O'Reilly: a career of spectacular brilliance

By any standards he has been extraordinarily successful in business. He started in a small company in Cork, Sutton's, as an employee in 1960 and today he is one of the most powerful business people in Ireland, by far the most commanding presence in the Irish media, along with business interests around the world.

He was born on 6 May 1936 (71 this year), educated at Belvedere College (Jesuit), UCD and the Incorporated Law Society (as it was then), from where he qualified as a solicitor. He later acquired a PhD in agricultural marketing from Bradford University in the UK.

He became a famous rugby player by the age of 18, when he was first capped for Ireland in 1955. 15 years later, in 1970, he got his last cap but in the interval he toured twice with the British and Irish Lions and became one of the best-know players of his day. He played in South Africa during the apartheid era and was an opponent of the sports boycott right until the end of apartheid.

He joined the Irish Dairy Board in 1962. Charlie Haughey appointed him head of the Irish Sugar Company in 1966. He joined the international food corporation, Heinz in 1969 and became chairman of the corporation worldwide in 1987. He boasts he increased the company's value fifteen fold from $908 million to $11 billion in 1998 when he retired.

He bought into Independent Newspapers in 1973 on borrowed money. He needed the company to spin off cash to meet the servicing of his debts. In the 1980s and 1990s the company (by then Independent News and Media – IN&M) bought newspapers in Australia,  South Africa and New Zealand. In 1995 he bought the London Independent. The company in recent years has extended into India.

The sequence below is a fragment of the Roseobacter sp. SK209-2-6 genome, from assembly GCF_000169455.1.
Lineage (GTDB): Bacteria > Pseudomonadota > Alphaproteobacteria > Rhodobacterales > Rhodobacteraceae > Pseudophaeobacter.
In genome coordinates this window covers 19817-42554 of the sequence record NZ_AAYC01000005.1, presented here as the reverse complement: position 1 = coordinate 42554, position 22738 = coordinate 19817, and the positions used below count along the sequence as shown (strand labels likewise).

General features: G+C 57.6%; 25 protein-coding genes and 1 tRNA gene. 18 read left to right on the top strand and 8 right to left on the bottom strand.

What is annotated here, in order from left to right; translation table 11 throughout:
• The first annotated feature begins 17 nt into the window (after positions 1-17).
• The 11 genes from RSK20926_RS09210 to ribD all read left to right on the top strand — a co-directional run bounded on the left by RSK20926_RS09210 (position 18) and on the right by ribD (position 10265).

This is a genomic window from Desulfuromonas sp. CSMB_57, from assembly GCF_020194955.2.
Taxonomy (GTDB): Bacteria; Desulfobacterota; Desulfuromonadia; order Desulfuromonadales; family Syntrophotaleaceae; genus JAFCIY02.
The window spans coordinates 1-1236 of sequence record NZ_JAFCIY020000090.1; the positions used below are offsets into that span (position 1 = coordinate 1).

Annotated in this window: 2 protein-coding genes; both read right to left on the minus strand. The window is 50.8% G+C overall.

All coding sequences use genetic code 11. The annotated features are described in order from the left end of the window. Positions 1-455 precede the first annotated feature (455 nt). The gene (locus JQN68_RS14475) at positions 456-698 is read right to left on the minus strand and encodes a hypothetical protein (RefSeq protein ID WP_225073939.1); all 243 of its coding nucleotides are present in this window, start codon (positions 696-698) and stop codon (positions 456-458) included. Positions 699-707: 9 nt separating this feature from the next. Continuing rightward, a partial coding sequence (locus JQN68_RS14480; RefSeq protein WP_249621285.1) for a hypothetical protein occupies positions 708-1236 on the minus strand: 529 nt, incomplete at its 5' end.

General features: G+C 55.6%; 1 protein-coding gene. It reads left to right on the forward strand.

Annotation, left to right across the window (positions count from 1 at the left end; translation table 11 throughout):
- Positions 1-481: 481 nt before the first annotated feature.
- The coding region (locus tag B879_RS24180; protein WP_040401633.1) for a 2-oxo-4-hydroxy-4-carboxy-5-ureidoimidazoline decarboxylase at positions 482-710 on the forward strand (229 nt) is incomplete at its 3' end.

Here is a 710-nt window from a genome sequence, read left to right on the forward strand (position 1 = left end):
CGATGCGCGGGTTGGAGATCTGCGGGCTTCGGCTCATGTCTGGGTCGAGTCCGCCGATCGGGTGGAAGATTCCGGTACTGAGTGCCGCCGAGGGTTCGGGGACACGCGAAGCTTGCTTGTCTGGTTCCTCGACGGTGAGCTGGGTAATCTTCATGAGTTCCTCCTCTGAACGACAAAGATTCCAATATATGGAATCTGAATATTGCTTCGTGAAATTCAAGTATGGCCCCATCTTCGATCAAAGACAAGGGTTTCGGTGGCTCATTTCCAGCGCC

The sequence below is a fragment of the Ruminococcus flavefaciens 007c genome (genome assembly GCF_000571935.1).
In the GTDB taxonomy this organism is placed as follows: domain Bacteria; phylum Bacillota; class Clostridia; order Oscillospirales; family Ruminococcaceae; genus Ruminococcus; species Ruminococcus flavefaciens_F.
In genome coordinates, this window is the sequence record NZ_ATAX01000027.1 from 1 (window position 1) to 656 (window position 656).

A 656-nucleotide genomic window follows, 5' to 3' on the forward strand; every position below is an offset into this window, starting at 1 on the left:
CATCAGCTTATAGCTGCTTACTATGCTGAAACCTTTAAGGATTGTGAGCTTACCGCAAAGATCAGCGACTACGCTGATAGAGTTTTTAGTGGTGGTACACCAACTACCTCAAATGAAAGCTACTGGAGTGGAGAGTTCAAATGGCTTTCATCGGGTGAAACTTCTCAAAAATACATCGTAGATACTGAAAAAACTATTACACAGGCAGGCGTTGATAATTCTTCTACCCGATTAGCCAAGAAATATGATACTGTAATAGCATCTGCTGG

According to the company's web site: “IN&M PLC is a leading international media and communications group, with its main interests in Australia, India, Ireland, New Zealand, South Africa and the United Kingdom. Spanning four continents and 21 individual countries, INM is the market leading newspaper publisher in Ireland, New Zealand and South Africa and is the market-leading regional newspaper publisher in Australia and India. In the United Kingdom, Independent owns the largest newspaper group in Northern Ireland and publishes the quality, award winning, Independent titles from London.

“Across these regions, the Group publishes over 175 newspaper and magazine titles with a weekly circulation of over 31 million copies and operates over 70 on-line editorial and classified sites.

“The Group is also the largest radio (with 128 stations and an audience exceeding 5 million people (10 + years) and outdoor advertising operator in Australasia.... The Group....  manages gross assets of €4.0 billion, turnover of over €1.8 billion and employs over 10,400 people worldwide.”

Aside from that he has a controlling interest in a holding company, Fitzwilton and a large shareholding in Waterford Wedgwood. He led a consortium, Valentia, to purchase Eircom.

Tony O'Reilly is scheduled to be a key witness at a future module of the Planning Tribunal enquires into a payment to Ray Burke in June 1989 of £30,000 by one of O'Reilly's companies, Fitzwilton. The payment was made by way of a cheque made payable to cash and it was misrepresented in the Fitzwilton annual accounts.

At the time, June 1989, Ray Burke had responsibility for the Department of Communications, which had responsibility for regulating the television deflector area. O'Reilly had a major interest in this, through Princes Holdings. If the Tribunal gets to this module (O'Reilly is challenging in the High Court the Tribunal's intended plans), one of its enquires is expected to focus on whether there was any link between the £30,000 payment and the corporate interest in television deflectors.